“The physical purpose of reproduction is, obviously, the continuation and renewal of genetic continuity, human survival. Its psychological purpose seems to me to be a particularly poignant kind of mutual learning and, matters being equal, ineffable comfort.” What is the relationship between being an artist and being a parent? Maria Popova at Brain Pickings takes a look at sculptor Anne Truitt’s collected journals, Daybook, to try and suss out an answer.
After winning The International Design Association’s 2012 Library Interior Design Competition, MS&R won funding to convert an abandoned Walmart in McAllen, Texas into a sprawling 124,500 square foot library. McAllen now home to the United States’ largest single-story library.
Though no big name today, early 20th-century poet Florence Ripley Mastin published prolifically in her lifetime – a dozen times in Poetry, more than 90 in the New York Times. Poetry’s Ruth Graham argues that the successes of Mastin, an untrained amateur, say more about her times than her talent. These days, amateur poets today benefit from refrigerator poetry sets, numerous poetry apps and sites, and the infinite community of the internet, but the Times has long excised poetry from its pages. In the archives, Patrick Wensink meets and analyzes those who doggedly pursue poetry these faded days.
For Electric Literature Jennifer Baker interviews Yahdon Israel who hosts the weekly literary interview series LIT on Youtube. On his inspiration for starting the show; “I watch a great deal of interviews on the Breakfast Club, James Lipton’s Inside the Actors Studio, Sway in the Morning, Hot 97, Between Two Ferns. And the people who are seldom interviewed are writers. In many ways being Black has taught me to notice what isn’t there. That lens lends itself to what I notice about pop culture: We’re missing from the conversation. Better put: We’re not included. And by “we” I mean writers.” Watch the show and subscribe, some interviews include Kaitlyn Greenidge, Claire Messaud, Victor LaValle and Jesmyn Ward.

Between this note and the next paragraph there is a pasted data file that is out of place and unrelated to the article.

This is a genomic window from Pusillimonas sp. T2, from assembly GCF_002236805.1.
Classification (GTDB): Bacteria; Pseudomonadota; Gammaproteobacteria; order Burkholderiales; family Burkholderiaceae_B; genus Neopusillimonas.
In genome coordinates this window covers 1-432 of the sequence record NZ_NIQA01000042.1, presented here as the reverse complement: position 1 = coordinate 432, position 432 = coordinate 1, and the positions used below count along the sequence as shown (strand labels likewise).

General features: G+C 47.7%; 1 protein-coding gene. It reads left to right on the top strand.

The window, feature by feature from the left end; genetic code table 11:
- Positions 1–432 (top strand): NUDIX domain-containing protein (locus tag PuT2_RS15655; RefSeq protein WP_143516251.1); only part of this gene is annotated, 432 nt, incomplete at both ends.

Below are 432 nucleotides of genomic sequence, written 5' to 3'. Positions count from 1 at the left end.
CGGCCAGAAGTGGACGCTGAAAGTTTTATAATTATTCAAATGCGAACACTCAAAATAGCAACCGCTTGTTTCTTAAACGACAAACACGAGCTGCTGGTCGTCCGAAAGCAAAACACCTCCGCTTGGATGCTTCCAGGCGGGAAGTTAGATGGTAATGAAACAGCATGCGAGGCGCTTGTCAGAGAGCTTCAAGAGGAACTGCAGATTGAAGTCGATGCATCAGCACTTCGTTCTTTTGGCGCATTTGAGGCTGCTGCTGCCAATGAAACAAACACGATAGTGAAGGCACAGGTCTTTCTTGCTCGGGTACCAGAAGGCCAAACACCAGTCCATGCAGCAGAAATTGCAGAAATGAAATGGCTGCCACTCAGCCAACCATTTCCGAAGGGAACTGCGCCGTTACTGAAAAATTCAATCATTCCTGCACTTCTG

The “grande dame of the Beat Generation” has died at age 90. Carolyn Cassady passed away last Friday near her home in England. She was the inspiration for Camille, Dean Moriarty’s overburdened second wife in Jack Kerouac’s On the Road. Yet Cassady was a writer in her own right and published two books, Off the Road and Heart Beat: My Life With Jack and Neal, about how the Beat Generation was misunderstood.
“Werner isn’t surprised to pass the entrance exams easily. He’s more nonplused to find his head measured with calipers and his hair whiter than any of the 60-odd shades of blond on the examiners’ charts. It goes without saying that his eyes are also rated for their shade of blue.” Janet Maslin reviews Anthony Doerr’s new novel.